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You may have heard this phrase from articles, social media, or even while browsing through healthy options at the grocery store. The FDA doesn’t define this term, but functional foods are basically foods and beverages that may have a positive impact on health beyond the immediate calories and nutrition they provide.
Examples include leafy greens that provide folate which is known for reducing birth defects, or whole grains which reduce cholesterol and improve heart health.
Matcha green tea is perceived as a nutrition powerhouse. For many people outside of Japan, their introduction to matcha green tea probably included info about its powerful antioxidant compounds, properties of relaxation, or countless other potential health benefits. Standard green tea steeped in hot water is known for its many health benefits, but with matcha you are consuming the entire tea leaf, getting up to 10x the nutritional value. Nutraceutical matcha is sought after in foods, beverages and supplements for its unique nutrition and pleasant taste. So yes, matcha is a functional food that may provide consumers additional health benefits.
According to New Hope, the size of the functional food and beverage market grew about 2% to $5.8 billion in 2019. Coffee and tea are some of the driving products behind the functional ingredients trend, with RTD drinks leading the charge as “pioneering drivers of innovation.” Current top health concerns for consumers include sleep, stress, and inflammation, with L-theanine, an amino acid found in tea, rising to the top of ingredients in terms of growth. With tea and L-Theanine at the head of the trend, let’s explore how matcha’s unique nutrients meet this growing demand for functional food options:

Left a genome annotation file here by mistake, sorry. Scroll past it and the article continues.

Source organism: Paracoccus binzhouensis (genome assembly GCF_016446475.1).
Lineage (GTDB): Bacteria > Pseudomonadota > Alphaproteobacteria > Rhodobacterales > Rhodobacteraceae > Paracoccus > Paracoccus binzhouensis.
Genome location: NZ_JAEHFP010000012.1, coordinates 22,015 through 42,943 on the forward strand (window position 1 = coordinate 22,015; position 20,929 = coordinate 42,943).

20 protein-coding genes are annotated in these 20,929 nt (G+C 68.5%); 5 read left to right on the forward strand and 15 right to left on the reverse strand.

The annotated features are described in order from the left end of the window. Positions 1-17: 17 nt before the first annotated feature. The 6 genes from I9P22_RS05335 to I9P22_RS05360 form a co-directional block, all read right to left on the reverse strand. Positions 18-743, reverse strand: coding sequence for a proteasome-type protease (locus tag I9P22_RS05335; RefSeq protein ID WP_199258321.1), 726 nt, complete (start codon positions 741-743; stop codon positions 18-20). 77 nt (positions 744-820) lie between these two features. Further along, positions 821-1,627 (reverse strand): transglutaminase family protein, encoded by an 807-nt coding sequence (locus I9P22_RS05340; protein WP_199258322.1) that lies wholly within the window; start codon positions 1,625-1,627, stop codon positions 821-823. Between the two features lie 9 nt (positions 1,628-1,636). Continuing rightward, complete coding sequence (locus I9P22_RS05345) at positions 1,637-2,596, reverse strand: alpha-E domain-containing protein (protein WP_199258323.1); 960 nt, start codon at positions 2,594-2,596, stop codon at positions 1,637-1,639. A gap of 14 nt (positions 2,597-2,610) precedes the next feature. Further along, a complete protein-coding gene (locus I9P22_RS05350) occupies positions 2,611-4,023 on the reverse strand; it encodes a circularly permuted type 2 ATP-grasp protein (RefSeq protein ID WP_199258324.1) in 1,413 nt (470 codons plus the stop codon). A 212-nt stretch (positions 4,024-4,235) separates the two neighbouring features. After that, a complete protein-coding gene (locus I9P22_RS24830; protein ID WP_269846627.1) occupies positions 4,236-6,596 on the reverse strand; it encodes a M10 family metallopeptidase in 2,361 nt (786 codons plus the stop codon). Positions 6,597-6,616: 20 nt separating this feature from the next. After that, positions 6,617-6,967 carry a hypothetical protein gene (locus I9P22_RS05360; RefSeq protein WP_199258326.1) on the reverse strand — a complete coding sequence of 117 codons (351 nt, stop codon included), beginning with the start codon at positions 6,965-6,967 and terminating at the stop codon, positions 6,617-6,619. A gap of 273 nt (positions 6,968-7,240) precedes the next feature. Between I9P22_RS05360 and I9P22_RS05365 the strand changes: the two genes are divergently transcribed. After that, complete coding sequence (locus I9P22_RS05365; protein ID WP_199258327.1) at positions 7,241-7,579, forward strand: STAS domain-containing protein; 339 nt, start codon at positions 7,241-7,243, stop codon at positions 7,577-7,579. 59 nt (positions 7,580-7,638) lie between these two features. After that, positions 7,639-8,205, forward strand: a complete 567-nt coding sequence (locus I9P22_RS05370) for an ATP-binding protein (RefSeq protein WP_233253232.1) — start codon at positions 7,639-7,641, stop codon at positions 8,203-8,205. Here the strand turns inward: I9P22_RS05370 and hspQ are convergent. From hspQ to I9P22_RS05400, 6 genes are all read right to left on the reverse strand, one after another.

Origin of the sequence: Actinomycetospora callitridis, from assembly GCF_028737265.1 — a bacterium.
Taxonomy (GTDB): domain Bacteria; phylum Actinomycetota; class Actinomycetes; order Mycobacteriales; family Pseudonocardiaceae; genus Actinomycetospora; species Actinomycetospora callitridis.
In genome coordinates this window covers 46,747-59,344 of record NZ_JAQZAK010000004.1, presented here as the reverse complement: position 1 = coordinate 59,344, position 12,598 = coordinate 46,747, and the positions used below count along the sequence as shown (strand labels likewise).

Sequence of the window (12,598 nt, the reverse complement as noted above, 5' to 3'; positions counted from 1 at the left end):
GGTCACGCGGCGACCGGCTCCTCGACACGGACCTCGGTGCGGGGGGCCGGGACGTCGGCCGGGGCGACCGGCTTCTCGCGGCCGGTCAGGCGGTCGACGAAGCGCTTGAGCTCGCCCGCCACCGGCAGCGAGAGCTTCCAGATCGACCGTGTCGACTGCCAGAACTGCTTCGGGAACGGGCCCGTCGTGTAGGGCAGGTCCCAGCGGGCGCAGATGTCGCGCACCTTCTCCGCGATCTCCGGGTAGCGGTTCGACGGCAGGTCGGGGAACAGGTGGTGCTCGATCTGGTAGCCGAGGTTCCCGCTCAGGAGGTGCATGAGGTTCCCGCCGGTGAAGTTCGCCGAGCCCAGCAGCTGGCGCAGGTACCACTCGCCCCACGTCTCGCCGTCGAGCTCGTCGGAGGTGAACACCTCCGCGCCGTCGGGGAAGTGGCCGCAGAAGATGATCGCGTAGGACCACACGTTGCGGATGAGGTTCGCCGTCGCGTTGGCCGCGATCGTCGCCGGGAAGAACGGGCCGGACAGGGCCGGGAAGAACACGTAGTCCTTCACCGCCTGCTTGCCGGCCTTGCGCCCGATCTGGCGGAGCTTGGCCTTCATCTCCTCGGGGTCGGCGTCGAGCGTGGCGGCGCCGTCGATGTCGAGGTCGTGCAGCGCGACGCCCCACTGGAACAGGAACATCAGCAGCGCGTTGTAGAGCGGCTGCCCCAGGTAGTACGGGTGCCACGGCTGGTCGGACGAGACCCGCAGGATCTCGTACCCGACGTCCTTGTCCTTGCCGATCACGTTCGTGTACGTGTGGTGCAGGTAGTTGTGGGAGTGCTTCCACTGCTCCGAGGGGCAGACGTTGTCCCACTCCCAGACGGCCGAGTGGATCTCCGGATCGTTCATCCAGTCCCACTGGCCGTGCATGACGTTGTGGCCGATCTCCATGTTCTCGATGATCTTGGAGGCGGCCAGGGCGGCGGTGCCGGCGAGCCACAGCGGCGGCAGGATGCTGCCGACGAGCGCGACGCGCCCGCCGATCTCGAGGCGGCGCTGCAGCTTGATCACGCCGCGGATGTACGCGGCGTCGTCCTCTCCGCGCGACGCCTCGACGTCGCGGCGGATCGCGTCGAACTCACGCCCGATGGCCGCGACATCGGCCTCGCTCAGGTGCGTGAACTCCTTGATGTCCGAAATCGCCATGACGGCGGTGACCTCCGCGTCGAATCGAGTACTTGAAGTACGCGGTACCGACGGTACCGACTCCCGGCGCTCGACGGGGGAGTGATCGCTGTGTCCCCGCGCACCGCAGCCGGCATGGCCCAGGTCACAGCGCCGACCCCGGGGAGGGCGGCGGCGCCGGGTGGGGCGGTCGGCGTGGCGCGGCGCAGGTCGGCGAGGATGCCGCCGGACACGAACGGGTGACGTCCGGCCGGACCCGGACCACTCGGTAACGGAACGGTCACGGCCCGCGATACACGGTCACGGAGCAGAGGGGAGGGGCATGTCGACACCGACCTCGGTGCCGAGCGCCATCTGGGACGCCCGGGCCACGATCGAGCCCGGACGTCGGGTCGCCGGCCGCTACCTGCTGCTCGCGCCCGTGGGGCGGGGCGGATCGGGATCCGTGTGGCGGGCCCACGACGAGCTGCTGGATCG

L-THEANINE: The amino acid L-theanine often lessens the “jitters” associated with caffeine consumption, and is linked to improved cognition, relaxation and stress reduction. In matcha this presents as:
CATECHINS: Each green tea leaf contains strong antioxidant compounds (catechins) that have been linked to cell damage prevention. Matcha is known for its high concentration of EGCG (epigallocatechin gallate), one of the most powerful catechins found in food. Catechins may:
CHLOROPHYLL: The shading process before the tea leaf harvest produces a highly concentrated amount of chlorophyll. Lauded as a natural detox, chlorophyll removes heavy metals and harmful toxins from the body which, in turn, promotes cleaner, healthier skin, and:
VITAMINS A, C, E: This special group of vitamins all have properties of antioxidants, meaning they combat free radicals that cause cell damage. Potential health benefits include:
Add potassium, magnesium, iron, calcium, and you’ve just scratched the surface of Matcha’s nutrients and potential health benefits.
If you’re developing a line of functional food products, get in touch with some details about your project. We’ll help you find the nutraceutical matcha that best meets your needs.